Skip to content

The Science Behind Our Perception Of Time & How To Make It Pass Faster

Carina Wolff
Author: Medical reviewer:
May 5, 2020
Carina Wolff
By Carina Wolff
mbg Contributor
Carina Wolff is a freelance writer and blogger who covers food, health and wellness. Her bylines have appeared in Bustle, Reader’s Digest, FabFitFun, and more. Carina has a bachelor’s degree in journalism and psychology from New York University.
Wendie Trubow, M.D., MBA
Medical review by
Wendie Trubow, M.D., MBA
Functional Medicine Gynecologist
Wendie Trubow is a functional medicine gynecologist with almost 10 years of training in the field. She received her M.D. from Tufts University.
May 5, 2020

We all know that a day consists of 24 hours, but the length of a day spent at the beach usually doesn't feel the same as a day waiting in line at the DMV. It's no fun when time seems to drag on, and you might be left wondering if it's ever possible to make the time pass more quickly. Here's an overview of how time perception works and some strategies to help you make the time go by faster.

The science behind our perception of time.

Although standard measurements of time like minutes, hours, and days exist, the way you perceive these temporal units can change, depending on what you're doing and how you're feeling. "What's so fascinating about time is that it's both objective and subjective," psychologist Logan Jones, Psy.D., tells mbg. "It's a measurable unit and metric, in which seconds and minutes tick by with predictable, meticulous precision, yet our experience of time can be expansive or constricted depending on our neurological and emotional state."

Throughout a typical day or week, the way we perceive time usually roughly matches up with the objective time of clocks and calendars. But when routine is broken in some way—whether it's a novel experience, an intense emotion, or lack of activity—how we perceive the passage of time is affected.

Michael Flaherty, Ph.D., a sociologist at Eckhert College who has studied the perceived passage of time for the last 30 years, has one theory for why this happens. The way we experience time depends on what he calls "the density of human experience1," which measures the volume of both objective and subjective information.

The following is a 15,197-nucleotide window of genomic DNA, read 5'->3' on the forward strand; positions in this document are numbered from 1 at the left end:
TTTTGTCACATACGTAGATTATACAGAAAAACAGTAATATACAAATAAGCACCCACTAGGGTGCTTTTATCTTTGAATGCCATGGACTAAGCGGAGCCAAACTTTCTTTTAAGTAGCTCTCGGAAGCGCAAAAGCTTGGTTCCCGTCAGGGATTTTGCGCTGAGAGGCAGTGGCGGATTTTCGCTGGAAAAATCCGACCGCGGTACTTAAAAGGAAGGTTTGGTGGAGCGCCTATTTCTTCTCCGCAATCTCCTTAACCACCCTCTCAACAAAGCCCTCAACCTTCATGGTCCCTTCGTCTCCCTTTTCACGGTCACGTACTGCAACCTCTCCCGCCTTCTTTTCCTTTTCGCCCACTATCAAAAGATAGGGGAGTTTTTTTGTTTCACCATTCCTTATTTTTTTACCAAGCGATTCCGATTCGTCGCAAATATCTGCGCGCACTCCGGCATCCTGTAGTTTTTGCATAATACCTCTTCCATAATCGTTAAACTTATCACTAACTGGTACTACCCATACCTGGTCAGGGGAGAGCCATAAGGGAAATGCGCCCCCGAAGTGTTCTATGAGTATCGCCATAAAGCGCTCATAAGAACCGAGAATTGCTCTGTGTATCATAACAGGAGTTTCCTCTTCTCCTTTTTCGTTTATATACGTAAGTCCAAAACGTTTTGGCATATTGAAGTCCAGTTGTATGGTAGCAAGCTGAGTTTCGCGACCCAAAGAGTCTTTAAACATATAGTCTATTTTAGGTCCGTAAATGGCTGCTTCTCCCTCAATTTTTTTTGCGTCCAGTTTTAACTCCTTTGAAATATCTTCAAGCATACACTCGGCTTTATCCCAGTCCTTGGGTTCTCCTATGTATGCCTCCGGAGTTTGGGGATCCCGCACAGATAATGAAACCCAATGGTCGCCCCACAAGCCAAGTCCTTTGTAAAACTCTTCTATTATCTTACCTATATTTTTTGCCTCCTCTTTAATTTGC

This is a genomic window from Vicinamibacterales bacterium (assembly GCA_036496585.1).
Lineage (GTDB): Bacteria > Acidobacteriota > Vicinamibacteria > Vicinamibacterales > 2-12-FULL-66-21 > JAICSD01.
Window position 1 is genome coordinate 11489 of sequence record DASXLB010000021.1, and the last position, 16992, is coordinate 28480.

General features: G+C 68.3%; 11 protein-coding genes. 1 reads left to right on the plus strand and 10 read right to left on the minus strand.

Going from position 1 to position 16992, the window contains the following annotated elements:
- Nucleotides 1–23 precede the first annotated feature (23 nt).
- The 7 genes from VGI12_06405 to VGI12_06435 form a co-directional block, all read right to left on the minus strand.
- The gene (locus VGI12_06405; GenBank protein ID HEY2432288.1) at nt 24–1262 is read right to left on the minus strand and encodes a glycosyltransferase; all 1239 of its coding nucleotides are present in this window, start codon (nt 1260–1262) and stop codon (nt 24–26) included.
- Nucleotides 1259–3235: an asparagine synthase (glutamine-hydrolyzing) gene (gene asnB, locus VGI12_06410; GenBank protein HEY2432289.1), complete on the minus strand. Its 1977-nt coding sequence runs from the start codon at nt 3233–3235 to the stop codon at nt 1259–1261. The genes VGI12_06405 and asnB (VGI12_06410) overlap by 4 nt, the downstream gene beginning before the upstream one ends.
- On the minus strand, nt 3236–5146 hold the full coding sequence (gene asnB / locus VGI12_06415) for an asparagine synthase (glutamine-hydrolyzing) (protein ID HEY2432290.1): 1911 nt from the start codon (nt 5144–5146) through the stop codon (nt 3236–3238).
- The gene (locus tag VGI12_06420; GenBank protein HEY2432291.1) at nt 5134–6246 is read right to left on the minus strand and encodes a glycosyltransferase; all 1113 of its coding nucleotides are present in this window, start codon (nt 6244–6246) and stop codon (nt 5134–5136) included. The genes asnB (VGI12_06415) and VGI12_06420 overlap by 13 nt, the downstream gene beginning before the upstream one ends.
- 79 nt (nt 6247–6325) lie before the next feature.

The density of human experience is high when a lot is happening. But paradoxically, the density of experience is also high when seemingly nothing is going on. This "empty" period of time is actually filled with subjective experience. You're turning inward and concentrating on your own actions and surroundings. When you experience an intense psychological reaction, whether it's boredom, shock, fear, or anxiety, the density of human experience is high, and time seems to pass more slowly. 

The role that stress plays.

Negative emotions, like stress, can cause our perception of time to slow down. "Some researchers theorize our cognitive reserves are depleted under stress and simply make it harder for us to process time accurately," psychologist Alton Bozeman, Psy.D., explains. In some cases, time slowing down in stressful situations can actually be useful, such as in a dangerous moment when you have to act quickly. "When we're in danger and reaction time is most important, time seems to slow, giving our minds a chance to strategize," says Jones.